ChatGPT or FormGPT? – Which is the Best LLM Interface for generating tests?

ChatGPT or FormGPT

Human communication is a fundamental aspect of our lives. From a very young age, babies learn to communicate in order to get their needs met.  Babies are able to communicate their basic needs, such as hunger, thirst, and the need for comfort, through crying and other nonverbal cues. Toddlers learn to communicate as a way of exploring and making sense of the world around them. Through communication, they are able to ask questions, seek clarification, and learn new things.

In recent decades, online communication has become an increasingly important part of our daily lives. With the widespread adoption of the internet and the proliferation of digital devices, it is now possible for people to communicate with each other (as well as with computerized systems) from anywhere in the world. Many types of online communication exist, including chats, online forums, online form submissions, and others. Each type of communication has its unique features and capabilities and is suitable for different purposes and contexts.

But with the introduction of ChatGPT in late 2022, people are expected to start communicating with a new type of computerized system, namely, large language models (LLM), in order to seek information and get tasks done. It is anticipated that a large number of companies will develop products that make use of these advanced chatterbot capabilities. The question that comes to mind is then –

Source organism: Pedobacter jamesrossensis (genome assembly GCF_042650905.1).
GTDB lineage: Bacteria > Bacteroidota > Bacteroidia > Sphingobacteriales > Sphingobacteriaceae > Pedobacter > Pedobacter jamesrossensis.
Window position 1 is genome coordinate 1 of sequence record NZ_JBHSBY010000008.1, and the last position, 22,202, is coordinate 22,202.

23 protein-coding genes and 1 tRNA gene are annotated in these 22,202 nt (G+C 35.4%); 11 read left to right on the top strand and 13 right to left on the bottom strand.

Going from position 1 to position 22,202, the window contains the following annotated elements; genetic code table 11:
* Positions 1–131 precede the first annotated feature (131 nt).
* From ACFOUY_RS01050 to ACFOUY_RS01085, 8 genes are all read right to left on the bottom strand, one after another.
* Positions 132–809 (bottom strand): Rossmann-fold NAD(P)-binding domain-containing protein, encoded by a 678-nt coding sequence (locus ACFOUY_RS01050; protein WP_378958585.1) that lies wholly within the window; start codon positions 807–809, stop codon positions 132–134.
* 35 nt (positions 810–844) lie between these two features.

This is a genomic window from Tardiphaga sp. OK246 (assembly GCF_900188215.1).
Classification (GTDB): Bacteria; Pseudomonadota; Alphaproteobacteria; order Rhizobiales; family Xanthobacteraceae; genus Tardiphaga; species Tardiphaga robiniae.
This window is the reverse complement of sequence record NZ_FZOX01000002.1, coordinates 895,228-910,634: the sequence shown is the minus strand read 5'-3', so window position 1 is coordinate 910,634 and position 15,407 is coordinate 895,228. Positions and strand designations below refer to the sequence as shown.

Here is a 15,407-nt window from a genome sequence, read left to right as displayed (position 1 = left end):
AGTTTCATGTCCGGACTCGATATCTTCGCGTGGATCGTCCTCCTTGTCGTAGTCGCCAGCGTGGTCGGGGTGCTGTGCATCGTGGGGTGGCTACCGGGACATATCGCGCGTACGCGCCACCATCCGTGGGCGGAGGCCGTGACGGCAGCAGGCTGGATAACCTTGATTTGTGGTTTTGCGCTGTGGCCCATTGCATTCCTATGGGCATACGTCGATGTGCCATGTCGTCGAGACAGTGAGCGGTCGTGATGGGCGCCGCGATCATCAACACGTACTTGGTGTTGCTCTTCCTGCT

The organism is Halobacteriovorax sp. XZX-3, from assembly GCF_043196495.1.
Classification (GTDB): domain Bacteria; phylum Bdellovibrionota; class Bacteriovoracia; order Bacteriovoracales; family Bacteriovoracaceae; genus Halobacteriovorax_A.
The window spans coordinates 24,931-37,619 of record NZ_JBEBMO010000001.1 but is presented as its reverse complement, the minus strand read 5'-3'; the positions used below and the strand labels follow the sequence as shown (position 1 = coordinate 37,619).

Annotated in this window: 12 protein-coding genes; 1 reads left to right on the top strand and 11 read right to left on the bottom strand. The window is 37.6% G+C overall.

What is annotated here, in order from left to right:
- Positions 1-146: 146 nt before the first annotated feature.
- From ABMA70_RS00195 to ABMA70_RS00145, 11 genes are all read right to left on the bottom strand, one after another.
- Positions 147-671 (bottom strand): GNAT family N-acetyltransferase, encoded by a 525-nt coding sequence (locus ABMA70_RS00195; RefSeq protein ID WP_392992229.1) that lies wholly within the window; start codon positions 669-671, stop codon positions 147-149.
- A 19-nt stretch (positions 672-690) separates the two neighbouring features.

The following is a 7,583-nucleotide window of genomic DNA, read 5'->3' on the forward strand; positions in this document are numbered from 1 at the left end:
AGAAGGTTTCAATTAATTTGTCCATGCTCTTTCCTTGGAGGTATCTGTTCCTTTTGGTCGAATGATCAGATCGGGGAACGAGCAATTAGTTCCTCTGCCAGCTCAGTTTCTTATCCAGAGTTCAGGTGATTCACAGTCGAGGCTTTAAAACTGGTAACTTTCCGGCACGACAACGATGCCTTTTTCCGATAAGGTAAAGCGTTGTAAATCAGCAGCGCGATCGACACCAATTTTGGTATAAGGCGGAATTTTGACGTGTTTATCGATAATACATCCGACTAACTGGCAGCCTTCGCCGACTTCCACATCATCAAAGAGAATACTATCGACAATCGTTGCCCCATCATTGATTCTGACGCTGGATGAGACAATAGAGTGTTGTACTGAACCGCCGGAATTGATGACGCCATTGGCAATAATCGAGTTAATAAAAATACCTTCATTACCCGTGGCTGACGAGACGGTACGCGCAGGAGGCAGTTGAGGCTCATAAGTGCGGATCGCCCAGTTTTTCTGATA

What is the most effective way for humans and LLMs to interact?

What is the most effective way for humans and LLMs to interact?

There are some differences between human interaction and human-LLM interactions. While human communication includes exchanging information, thoughts, and feelings through verbal and nonverbal means, interacting with LLMs is mostly about exchanging information.

Also, human communication is a complex and multifaceted process involving language, gestures, facial expressions, and other nonverbal cues to convey meaning; human-LLM interaction currently revolves solely around language (mainly text interactions).

In general, effective communication involves listening actively, expressing oneself clearly and concisely, and adapting to different communication styles and contexts.

How should we adapt our communication style when talking to an LLM such as ChatGPT?

There is no single answer to this question, it differs from one use case to another, but there are also some commonalities. Here are some guidelines:

  • Communication sessions – The emails and online forums, which are relics of times when people were not always online, are probably not a good choice. But the online forum’s thread concept can be imported in case the user wishes to distinguish between different sessions and allow for collaborative work between different users on the same session. ChatGPT’s interface, for instance, does include a session bar alongside its chat interface to keep the history of sessions.